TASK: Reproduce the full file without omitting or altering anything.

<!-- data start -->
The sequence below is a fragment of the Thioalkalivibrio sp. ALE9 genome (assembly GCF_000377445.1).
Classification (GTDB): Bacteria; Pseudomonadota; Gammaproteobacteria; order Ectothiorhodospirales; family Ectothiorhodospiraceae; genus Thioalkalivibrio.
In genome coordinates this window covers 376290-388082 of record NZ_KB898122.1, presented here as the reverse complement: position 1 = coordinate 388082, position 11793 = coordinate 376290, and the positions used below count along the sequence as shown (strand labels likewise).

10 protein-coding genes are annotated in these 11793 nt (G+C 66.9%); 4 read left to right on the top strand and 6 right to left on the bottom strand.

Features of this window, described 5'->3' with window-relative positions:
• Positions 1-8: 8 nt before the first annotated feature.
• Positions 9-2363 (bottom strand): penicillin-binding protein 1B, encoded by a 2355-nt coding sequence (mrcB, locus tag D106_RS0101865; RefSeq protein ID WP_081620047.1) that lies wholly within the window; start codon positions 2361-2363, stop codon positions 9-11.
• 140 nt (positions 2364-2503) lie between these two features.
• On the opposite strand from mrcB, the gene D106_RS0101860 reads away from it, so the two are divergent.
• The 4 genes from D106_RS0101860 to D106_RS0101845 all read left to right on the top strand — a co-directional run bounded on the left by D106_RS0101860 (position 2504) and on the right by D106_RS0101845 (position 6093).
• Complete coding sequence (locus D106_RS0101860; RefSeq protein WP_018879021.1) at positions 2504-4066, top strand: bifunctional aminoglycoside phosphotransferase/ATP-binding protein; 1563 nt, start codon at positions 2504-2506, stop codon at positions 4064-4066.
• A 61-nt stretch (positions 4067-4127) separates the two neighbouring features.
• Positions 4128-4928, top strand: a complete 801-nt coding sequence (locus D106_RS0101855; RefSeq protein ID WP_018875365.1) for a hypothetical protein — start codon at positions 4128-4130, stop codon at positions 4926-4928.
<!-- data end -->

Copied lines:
The sequence below is a fragment of the Thioalkalivibrio sp. ALE9 genome (assembly GCF_000377445.1).
Classification (GTDB): Bacteria; Pseudomonadota; Gammaproteobacteria; order Ectothiorhodospirales; family Ectothiorhodospiraceae; genus Thioalkalivibrio.
In genome coordinates this window covers 376290-388082 of record NZ_KB898122.1, presented here as the reverse complement: position 1 = coordinate 388082, position 11793 = coordinate 376290, and the positions used below count along the sequence as shown (strand labels likewise).

10 protein-coding genes are annotated in these 11793 nt (G+C 66.9%); 4 read left to right on the top strand and 6 right to left on the bottom strand.

Features of this window, described 5'->3' with window-relative positions:
• Positions 1-8: 8 nt before the first annotated feature.
• Positions 9-2363 (bottom strand): penicillin-binding protein 1B, encoded by a 2355-nt coding sequence (mrcB, locus tag D106_RS0101865; RefSeq protein ID WP_081620047.1) that lies wholly within the window; start codon positions 2361-2363, stop codon positions 9-11.
• 140 nt (positions 2364-2503) lie between these two features.
• On the opposite strand from mrcB, the gene D106_RS0101860 reads away from it, so the two are divergent.
• The 4 genes from D106_RS0101860 to D106_RS0101845 all read left to right on the top strand — a co-directional run bounded on the left by D106_RS0101860 (position 2504) and on the right by D106_RS0101845 (position 6093).
• Complete coding sequence (locus D106_RS0101860; RefSeq protein WP_018879021.1) at positions 2504-4066, top strand: bifunctional aminoglycoside phosphotransferase/ATP-binding protein; 1563 nt, start codon at positions 2504-2506, stop codon at positions 4064-4066.
• A 61-nt stretch (positions 4067-4127) separates the two neighbouring features.
• Positions 4128-4928, top strand: a complete 801-nt coding sequence (locus D106_RS0101855; RefSeq protein ID WP_018875365.1) for a hypothetical protein — start codon at positions 4128-4130, stop codon at positions 4926-4928.